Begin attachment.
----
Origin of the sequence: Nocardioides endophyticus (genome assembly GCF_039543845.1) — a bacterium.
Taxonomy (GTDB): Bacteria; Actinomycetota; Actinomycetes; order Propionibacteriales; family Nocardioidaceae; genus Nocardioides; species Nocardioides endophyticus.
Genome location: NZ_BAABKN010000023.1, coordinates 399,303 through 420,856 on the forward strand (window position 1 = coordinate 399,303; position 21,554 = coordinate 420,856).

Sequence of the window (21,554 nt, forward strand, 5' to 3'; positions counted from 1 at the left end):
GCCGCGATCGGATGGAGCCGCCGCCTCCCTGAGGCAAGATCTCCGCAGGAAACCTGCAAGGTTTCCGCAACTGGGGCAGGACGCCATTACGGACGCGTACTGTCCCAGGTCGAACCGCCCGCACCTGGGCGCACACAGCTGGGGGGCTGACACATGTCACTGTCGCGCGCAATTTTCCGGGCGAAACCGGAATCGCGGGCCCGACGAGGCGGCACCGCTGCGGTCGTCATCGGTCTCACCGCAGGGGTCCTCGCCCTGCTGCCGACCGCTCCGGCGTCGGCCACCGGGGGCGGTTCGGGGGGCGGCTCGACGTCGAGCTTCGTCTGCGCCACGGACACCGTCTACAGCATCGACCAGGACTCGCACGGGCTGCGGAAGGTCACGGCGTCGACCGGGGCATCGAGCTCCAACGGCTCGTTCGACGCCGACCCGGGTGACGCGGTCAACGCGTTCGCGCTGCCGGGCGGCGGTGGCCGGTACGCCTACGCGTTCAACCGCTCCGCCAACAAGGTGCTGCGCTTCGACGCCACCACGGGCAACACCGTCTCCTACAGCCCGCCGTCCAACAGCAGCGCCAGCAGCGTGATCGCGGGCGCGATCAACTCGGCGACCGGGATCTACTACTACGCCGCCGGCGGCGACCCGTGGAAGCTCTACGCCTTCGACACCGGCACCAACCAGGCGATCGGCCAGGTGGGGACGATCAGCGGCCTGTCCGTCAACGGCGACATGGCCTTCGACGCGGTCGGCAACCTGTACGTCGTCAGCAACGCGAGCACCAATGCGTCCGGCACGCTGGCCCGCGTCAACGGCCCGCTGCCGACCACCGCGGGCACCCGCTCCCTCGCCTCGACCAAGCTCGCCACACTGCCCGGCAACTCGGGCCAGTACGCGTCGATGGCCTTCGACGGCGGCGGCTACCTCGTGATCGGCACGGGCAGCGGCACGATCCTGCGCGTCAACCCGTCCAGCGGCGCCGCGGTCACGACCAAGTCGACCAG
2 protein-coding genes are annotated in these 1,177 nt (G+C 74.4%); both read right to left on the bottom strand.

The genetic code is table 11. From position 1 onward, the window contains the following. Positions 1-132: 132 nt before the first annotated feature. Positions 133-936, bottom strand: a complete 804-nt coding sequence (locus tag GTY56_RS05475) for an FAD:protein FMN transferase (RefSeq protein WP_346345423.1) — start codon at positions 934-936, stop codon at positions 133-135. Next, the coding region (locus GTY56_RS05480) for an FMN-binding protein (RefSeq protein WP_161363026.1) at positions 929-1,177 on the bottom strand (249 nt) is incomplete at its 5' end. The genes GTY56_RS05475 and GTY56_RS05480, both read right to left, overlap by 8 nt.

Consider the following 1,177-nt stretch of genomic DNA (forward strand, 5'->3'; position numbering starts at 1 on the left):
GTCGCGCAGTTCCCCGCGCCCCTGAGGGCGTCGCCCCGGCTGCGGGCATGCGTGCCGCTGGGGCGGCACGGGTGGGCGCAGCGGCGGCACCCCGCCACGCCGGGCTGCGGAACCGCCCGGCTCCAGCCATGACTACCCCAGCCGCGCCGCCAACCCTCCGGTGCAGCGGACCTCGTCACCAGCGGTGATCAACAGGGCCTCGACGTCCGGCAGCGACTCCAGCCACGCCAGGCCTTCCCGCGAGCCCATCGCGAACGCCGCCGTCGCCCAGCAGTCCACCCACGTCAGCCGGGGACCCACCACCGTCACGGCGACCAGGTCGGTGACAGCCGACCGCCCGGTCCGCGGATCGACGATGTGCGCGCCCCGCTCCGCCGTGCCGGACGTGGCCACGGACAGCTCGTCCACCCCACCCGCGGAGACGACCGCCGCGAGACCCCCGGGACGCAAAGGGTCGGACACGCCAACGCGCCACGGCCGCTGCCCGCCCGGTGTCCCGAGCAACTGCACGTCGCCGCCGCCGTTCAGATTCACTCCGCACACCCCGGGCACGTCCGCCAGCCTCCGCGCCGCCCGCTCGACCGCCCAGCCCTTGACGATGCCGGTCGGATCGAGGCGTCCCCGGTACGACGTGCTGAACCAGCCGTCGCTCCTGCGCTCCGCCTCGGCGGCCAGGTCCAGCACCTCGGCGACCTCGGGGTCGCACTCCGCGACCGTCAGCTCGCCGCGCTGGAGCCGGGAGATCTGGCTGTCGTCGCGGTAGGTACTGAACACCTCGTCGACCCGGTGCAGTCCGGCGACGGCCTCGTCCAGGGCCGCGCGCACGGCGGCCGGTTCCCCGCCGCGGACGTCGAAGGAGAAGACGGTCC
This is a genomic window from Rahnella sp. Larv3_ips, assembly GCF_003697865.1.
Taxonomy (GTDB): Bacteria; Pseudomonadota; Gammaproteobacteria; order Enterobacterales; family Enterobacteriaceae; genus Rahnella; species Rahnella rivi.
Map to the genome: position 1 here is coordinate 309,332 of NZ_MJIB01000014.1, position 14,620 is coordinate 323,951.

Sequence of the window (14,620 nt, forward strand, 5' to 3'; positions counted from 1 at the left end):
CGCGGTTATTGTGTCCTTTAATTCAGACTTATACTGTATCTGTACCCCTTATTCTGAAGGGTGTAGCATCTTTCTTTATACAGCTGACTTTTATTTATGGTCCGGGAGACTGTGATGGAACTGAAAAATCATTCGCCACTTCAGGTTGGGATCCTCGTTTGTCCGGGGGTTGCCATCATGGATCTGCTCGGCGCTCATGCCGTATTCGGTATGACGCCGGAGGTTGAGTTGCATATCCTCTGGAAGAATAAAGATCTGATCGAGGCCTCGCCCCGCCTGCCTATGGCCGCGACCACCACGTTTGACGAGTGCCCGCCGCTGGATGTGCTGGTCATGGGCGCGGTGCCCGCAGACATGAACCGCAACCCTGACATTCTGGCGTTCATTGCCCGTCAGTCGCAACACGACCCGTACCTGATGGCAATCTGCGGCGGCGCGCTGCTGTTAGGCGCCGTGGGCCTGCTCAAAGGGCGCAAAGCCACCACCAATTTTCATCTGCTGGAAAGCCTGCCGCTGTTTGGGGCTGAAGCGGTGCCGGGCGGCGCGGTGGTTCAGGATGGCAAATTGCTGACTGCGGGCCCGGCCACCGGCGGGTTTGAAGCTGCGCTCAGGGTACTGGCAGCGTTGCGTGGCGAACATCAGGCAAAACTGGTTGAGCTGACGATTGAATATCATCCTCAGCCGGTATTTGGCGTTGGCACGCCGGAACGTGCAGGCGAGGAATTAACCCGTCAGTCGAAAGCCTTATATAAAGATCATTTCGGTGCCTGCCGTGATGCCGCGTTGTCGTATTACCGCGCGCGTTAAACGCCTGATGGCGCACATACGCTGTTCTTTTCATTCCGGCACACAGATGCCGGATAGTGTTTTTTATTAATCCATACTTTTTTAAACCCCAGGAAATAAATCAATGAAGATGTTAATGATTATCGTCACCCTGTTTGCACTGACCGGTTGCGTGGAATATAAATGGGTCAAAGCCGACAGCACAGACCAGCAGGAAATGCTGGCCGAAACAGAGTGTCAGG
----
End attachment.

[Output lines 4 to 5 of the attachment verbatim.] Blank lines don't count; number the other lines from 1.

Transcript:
Sequence of the window (21,554 nt, forward strand, 5' to 3'; positions counted from 1 at the left end):
GCCGCGATCGGATGGAGCCGCCGCCTCCCTGAGGCAAGATCTCCGCAGGAAACCTGCAAGGTTTCCGCAACTGGGGCAGGACGCCATTACGGACGCGTACTGTCCCAGGTCGAACCGCCCGCACCTGGGCGCACACAGCTGGGGGGCTGACACATGTCACTGTCGCGCGCAATTTTCCGGGCGAAACCGGAATCGCGGGCCCGACGAGGCGGCACCGCTGCGGTCGTCATCGGTCTCACCGCAGGGGTCCTCGCCCTGCTGCCGACCGCTCCGGCGTCGGCCACCGGGGGCGGTTCGGGGGGCGGCTCGACGTCGAGCTTCGTCTGCGCCACGGACACCGTCTACAGCATCGACCAGGACTCGCACGGGCTGCGGAAGGTCACGGCGTCGACCGGGGCATCGAGCTCCAACGGCTCGTTCGACGCCGACCCGGGTGACGCGGTCAACGCGTTCGCGCTGCCGGGCGGCGGTGGCCGGTACGCCTACGCGTTCAACCGCTCCGCCAACAAGGTGCTGCGCTTCGACGCCACCACGGGCAACACCGTCTCCTACAGCCCGCCGTCCAACAGCAGCGCCAGCAGCGTGATCGCGGGCGCGATCAACTCGGCGACCGGGATCTACTACTACGCCGCCGGCGGCGACCCGTGGAAGCTCTACGCCTTCGACACCGGCACCAACCAGGCGATCGGCCAGGTGGGGACGATCAGCGGCCTGTCCGTCAACGGCGACATGGCCTTCGACGCGGTCGGCAACCTGTACGTCGTCAGCAACGCGAGCACCAATGCGTCCGGCACGCTGGCCCGCGTCAACGGCCCGCTGCCGACCACCGCGGGCACCCGCTCCCTCGCCTCGACCAAGCTCGCCACACTGCCCGGCAACTCGGGCCAGTACGCGTCGATGGCCTTCGACGGCGGCGGCTACCTCGTGATCGGCACGGGCAGCGGCACGATCCTGCGCGTCAACCCGTCCAGCGGCGCCGCGGTCACGACCAAGTCGACCAG